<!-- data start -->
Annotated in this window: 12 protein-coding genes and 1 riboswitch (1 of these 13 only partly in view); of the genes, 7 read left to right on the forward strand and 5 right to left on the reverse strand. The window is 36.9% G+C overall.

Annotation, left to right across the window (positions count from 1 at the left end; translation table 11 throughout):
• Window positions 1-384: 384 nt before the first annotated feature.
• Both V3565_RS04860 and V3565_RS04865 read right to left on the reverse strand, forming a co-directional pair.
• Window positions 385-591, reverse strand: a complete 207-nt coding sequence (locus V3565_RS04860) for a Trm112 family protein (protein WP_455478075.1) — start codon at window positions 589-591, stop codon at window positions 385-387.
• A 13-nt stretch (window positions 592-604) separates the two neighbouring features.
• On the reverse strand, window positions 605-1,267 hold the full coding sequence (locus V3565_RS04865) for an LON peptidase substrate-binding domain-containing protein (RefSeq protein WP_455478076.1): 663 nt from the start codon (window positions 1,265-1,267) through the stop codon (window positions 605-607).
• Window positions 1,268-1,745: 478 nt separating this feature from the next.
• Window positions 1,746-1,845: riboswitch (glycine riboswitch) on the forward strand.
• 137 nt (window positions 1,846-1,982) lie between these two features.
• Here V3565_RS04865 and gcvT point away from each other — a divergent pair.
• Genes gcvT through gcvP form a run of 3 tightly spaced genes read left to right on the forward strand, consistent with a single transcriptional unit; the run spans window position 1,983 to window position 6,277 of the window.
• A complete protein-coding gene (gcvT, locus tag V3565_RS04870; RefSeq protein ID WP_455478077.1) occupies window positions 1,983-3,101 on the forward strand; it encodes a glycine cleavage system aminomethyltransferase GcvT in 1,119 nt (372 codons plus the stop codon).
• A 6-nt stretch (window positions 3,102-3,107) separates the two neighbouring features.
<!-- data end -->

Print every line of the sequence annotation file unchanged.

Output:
Annotated in this window: 12 protein-coding genes and 1 riboswitch (1 of these 13 only partly in view); of the genes, 7 read left to right on the forward strand and 5 right to left on the reverse strand. The window is 36.9% G+C overall.

Annotation, left to right across the window (positions count from 1 at the left end; translation table 11 throughout):
• Window positions 1-384: 384 nt before the first annotated feature.
• Both V3565_RS04860 and V3565_RS04865 read right to left on the reverse strand, forming a co-directional pair.
• Window positions 385-591, reverse strand: a complete 207-nt coding sequence (locus V3565_RS04860) for a Trm112 family protein (protein WP_455478075.1) — start codon at window positions 589-591, stop codon at window positions 385-387.
• A 13-nt stretch (window positions 592-604) separates the two neighbouring features.
• On the reverse strand, window positions 605-1,267 hold the full coding sequence (locus V3565_RS04865) for an LON peptidase substrate-binding domain-containing protein (RefSeq protein WP_455478076.1): 663 nt from the start codon (window positions 1,265-1,267) through the stop codon (window positions 605-607).
• Window positions 1,268-1,745: 478 nt separating this feature from the next.
• Window positions 1,746-1,845: riboswitch (glycine riboswitch) on the forward strand.
• 137 nt (window positions 1,846-1,982) lie between these two features.
• Here V3565_RS04865 and gcvT point away from each other — a divergent pair.
• Genes gcvT through gcvP form a run of 3 tightly spaced genes read left to right on the forward strand, consistent with a single transcriptional unit; the run spans window position 1,983 to window position 6,277 of the window.
• A complete protein-coding gene (gcvT, locus tag V3565_RS04870; RefSeq protein ID WP_455478077.1) occupies window positions 1,983-3,101 on the forward strand; it encodes a glycine cleavage system aminomethyltransferase GcvT in 1,119 nt (372 codons plus the stop codon).
• A 6-nt stretch (window positions 3,102-3,107) separates the two neighbouring features.